top of page
  • Jared Huizenga

‘Nomadland’: A Film About a Woman and Her Van Shouldn’t Work, but Here We Are

With the number of movies sent my way (along with keeping up with my regular TV shows), it’s not often that I re-watch a movie prior to writing my review.

However, in the case of the Chloé Zhao-directed (and written, produced, and edited) and Frances McDormand-starring ‘Nomadland,’ when the opportunity presented itself, I knew I had to take it.

I originally saw ‘Nomadland’ at the 2020 Twin Cities Film Fest last October, and while I likely didn’t (and still don’t) love it as much as everyone else seems to, there was something about it that stuck with me over the past few months that I couldn’t quite pin down.

Upon the second viewing, I think I figured it out.


Frances McDormand in the film ‘Nomadland.’ (Photo by Joshua James Richards. © 2020 20th Century Studios All Rights Reserved)


‘Nomadland’ is the story of Fern (McDormand), an older, but not retirement age, woman who lives a seemingly meager life in a van she has converted into her home and travels the country looking for work. We soon learn that Fern’s husband has died, and her home, job, and even her town were lost to the Great Recession.

After her seasonal gig at an Amazon fulfillment center ends, a fellow nomad tells Fern of a retreat in the dessert. With jobs hard to find, Fern decides to attend and ends up making friends in the community and learning more about what it will take for her to survive this lifestyle long-term.

We then follow her on a multistate road trip, where she works, forms relationships, and tries to carve out her own sense of “normal.”

That thing that I couldn’t pin down? Realism. ‘Nomadland’ is easily one of the realest films I’ve seen in a long time.


Frances McDormand and David Strathairn in the film ‘Nomadland.’ (Photo Courtesy of Searchlight Pictures. © 2020 20th Century Studios All Rights Reserved)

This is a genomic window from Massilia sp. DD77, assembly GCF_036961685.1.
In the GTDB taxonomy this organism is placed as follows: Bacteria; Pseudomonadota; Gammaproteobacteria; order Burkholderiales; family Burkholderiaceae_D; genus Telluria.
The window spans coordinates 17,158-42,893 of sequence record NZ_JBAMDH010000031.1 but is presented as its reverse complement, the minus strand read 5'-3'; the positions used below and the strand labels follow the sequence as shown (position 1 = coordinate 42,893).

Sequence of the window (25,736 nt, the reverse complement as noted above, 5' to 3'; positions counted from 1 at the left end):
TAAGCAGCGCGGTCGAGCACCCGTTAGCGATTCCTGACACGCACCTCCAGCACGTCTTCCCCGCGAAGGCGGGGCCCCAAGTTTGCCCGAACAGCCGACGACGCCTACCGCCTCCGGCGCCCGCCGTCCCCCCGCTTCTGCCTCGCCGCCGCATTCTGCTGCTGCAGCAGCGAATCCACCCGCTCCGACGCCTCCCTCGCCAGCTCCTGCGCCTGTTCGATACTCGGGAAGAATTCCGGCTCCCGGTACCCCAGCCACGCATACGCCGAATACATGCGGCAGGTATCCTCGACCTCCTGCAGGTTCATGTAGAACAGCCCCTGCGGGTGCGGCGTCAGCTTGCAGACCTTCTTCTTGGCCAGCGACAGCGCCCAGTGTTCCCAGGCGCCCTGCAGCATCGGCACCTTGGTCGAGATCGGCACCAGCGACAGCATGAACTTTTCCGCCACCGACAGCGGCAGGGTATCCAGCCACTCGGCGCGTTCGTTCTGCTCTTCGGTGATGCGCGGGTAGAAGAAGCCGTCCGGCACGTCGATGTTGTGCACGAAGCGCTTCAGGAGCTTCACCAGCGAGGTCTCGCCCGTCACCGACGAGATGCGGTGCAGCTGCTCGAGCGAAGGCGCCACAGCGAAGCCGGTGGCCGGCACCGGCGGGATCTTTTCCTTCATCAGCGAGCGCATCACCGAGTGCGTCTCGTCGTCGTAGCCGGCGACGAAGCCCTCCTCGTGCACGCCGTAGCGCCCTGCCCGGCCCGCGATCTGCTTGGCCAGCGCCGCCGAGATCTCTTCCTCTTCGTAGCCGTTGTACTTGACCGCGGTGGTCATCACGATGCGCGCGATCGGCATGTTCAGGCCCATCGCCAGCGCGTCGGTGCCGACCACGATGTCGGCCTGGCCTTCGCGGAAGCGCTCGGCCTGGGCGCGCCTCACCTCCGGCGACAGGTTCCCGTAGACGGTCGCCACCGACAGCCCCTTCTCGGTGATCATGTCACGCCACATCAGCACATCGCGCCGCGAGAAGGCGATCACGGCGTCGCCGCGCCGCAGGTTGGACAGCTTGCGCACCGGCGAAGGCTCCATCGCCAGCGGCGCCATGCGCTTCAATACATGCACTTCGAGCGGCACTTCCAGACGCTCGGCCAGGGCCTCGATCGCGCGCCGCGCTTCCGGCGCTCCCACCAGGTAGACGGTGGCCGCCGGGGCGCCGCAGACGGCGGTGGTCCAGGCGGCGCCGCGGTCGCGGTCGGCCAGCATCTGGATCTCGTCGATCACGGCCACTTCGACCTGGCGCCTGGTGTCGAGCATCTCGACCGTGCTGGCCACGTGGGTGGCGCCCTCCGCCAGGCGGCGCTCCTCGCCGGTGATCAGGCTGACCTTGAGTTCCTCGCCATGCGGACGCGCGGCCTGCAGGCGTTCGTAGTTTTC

Part of that is that due to the small confines of Fern’s home, the impressive camerawork of cinematographer Joshua James Richards puts you right in the middle of the (non)action, and makes you feel as though you’re experiencing this life through – or at least adjacent to – Fern’s eyes. His work in the wide-open nature that Fern travels is also something to behold, as are the grim tones he shoots in her times of despair. Regardless of the scene, he paints an unforgettable picture.

Adding to the realism is the fact that many of the principal and background characters featured alongside McDormand and David Strathairn (who plays fellow nomad, David) aren’t professional actors – they’re actual members of the nomadic community. The lack of polish was certainly noticeable the first time around, but upon subsequent viewings, when you know these aren’t actors, it takes on the feeling of Fern’s fictional story taking place in the middle of a documentary.

Now, here’s the catch that might turn some of you off. ‘Nomadland’ is absolutely about a character study. Minus a harrowing encounter involving some bad food and a bucket, it is basically devoid of action. It’s dialogue-heavy, focusing more on the why of Fern’s situation than the how.

There’s no logical reason that a movie featuring a whole lot of Frances McDormand driving around in an old van, stopping occasionally to shovel sugar beets, and figuring out where the heck Wall Drug is should work. But it does.


Caption: (From L-R) Frances McDormand and Director/Writer Chloé Zhao on the set of ‘Nomadland.’ (Photo Courtesy of Searchlight Pictures. © 2020 20th Century Studios All Rights Reserved.)


It’s likely because the true star of ‘Nomadland’ is Zhao. She tells a rich, compelling story that on paper sounds incredibly boring. She also seems to have drawn the best from the individual parts she worked with – McDormand (the two-time Oscar-winning Best Actress) gives if not her best, her most realistic performance; a group of inexperienced nomads provided depth that seasoned Hollywood actors couldn’t bring; and Richards, whose more experienced with shorts than features, puts forth surefire Oscar-nominated work.

Her directorial track record is short, but the quality is so high that Marvel fans should feel confident that ‘The Eternals’ is in her capable hands. The awards season attention ‘Nomadland’ is and will continue to garner will hopefully draw more eyes to her 2017 film ‘The Rider,’ which I think is even better.

If you’re one of those people that tries to watch all of Oscars Best Picture nominees, you might as well check ‘Nomadland’ off the list when it hits theaters and Hulu today.

★★★★1/2 of ★★★★★


bottom of page